IMO: Seafarer Shore Leave Gets Extra Protection From 1 January 2018

Seafarers’ rights to shore leave have been strengthened through amendments which enter into force globally on 1 January 2018, under the revised treaty which aims to achieve the smooth transit in ports of ships, cargo and passengers.

The amendments to the Convention on Facilitation of International Maritime Traffic (FAL Convention) also bring in a new requirement for national governments to introduce electronic information exchange, including electronic data interchange (EDI), to transmit information related to maritime transport. This should be in place by 8 April 2019, with provision for a transitional period of at least 12 months during which paper and electronic documents would be allowed.

 

Image Credits: imo.org

Use of a “single window” for data is encouraged, to enable all the information required by public authorities in connection with the arrival, stay and departure of ships, persons and cargo, to be submitted via a single portal, without duplication.

In addition, a number of standard forms, standards and recommended practices relating to stowaways have been updated.

The FAL Convention has 118 contracting States.

Shore leave

The amendment to the international standard on shore leave adds a new provision, on top of the requirement to allow crew ashore while the ship on which they arrive is in port. This new provision says there should be no discrimination on grounds of nationality, race, colour, sex, religion, political opinion, or social origin. Shore leave should be granted, irrespective of the flag State of the ship.

If any request is turned down, the relevant public authorities must provide an explanation to the crew member and the master, which the seafarer or master can request to be provided in writing.

Security and stowaways

The section on preventing stowaways is updated and expanded. National authorities are recommended to apply operational procedures equivalent to those in the IMO International Ship and Port Facility Security (ISPS) Code, to prevent stowaways accessing a ship.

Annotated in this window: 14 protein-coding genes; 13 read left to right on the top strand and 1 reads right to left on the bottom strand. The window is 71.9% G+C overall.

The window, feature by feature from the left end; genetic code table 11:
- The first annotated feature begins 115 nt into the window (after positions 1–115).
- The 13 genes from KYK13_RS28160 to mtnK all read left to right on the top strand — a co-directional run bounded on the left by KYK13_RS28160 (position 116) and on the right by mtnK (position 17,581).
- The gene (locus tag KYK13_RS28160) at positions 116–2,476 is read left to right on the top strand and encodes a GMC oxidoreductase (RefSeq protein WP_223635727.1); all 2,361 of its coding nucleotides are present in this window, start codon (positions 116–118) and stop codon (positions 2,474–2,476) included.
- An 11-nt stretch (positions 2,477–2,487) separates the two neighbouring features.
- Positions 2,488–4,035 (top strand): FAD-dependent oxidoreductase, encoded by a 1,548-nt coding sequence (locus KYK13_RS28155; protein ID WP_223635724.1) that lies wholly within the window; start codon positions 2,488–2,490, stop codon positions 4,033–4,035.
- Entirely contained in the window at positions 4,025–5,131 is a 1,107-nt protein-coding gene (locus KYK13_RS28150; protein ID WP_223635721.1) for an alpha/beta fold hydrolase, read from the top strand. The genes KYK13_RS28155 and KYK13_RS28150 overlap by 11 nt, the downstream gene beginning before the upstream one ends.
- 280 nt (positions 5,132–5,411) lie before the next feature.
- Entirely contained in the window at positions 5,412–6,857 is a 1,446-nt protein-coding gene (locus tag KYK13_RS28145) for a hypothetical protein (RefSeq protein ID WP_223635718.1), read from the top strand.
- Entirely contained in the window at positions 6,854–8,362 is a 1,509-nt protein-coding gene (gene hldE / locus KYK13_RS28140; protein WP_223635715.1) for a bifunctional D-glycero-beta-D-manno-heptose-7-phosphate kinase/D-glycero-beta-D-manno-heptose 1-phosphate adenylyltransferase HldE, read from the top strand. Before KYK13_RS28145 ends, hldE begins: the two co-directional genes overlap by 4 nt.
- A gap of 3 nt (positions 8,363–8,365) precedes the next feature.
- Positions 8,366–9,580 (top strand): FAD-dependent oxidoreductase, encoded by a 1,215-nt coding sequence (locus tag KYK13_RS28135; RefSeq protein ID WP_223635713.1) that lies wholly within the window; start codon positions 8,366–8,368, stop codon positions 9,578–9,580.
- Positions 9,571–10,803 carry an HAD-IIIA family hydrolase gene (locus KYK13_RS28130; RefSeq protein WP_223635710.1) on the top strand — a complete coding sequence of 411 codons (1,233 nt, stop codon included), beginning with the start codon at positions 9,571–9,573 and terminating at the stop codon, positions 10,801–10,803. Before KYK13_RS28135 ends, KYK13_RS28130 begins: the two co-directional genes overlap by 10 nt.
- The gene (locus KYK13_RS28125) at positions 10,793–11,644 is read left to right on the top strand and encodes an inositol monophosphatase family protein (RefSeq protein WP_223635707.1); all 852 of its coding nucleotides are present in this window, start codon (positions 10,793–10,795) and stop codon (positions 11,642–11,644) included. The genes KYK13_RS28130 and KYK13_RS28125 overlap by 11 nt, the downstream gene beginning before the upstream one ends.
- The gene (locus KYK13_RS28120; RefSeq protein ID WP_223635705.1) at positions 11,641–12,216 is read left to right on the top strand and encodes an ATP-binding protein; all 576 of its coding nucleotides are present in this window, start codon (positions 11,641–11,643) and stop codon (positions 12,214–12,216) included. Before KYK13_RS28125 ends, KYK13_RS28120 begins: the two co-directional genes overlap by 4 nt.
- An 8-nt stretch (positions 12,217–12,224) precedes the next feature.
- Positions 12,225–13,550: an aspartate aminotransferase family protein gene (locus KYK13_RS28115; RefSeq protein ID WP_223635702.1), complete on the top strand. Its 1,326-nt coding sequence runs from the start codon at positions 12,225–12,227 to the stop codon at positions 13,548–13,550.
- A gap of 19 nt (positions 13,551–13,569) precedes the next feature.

A new standard requires governments, where appropriate, to incorporate legal grounds to allow prosecution of stowaways, attempted stowaways and any individual or company aiding a stowaway or an attempted stowaway with the intention to facilitate access to the port area, any ship, cargo or freight containers into their national legislation.

New FAL Forms

Updated FAL forms are in effect from 1 January 2018, covering IMO General Declaration; Cargo Declaration; Ship’s Stores Declaration; Crew’s Effects Declaration; Crew List· Passenger List and Dangerous Goods.

Three additional documents have been introduced for ships’ clearance that may be required by the shore authorities – security-related information required under SOLAS, advance electronic cargo information for customs risk assessment, and advanced notification form for waste delivery to port reception facilities.

FAL Convention

The FAL Convention, first adopted in 1965, aims to harmonize procedures for ship’s arrival, stay and departure from port. It includes mandatory “Standards” and “Recommended Practices” on formalities, documentary requirements and procedures which should be applied on arrival, stay and departure to the ship itself, and to its crew, passengers, baggage and cargo.

The revised annex, which was developed following a comprehensive review of the treaty, will ensure the convention adequately addresses the shipping industry’s present and emerging needs and serves to facilitate and expedite international maritime traffic. The objective is to prevent unnecessary delays to ships, and to persons and property on board.

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Reference: imo.org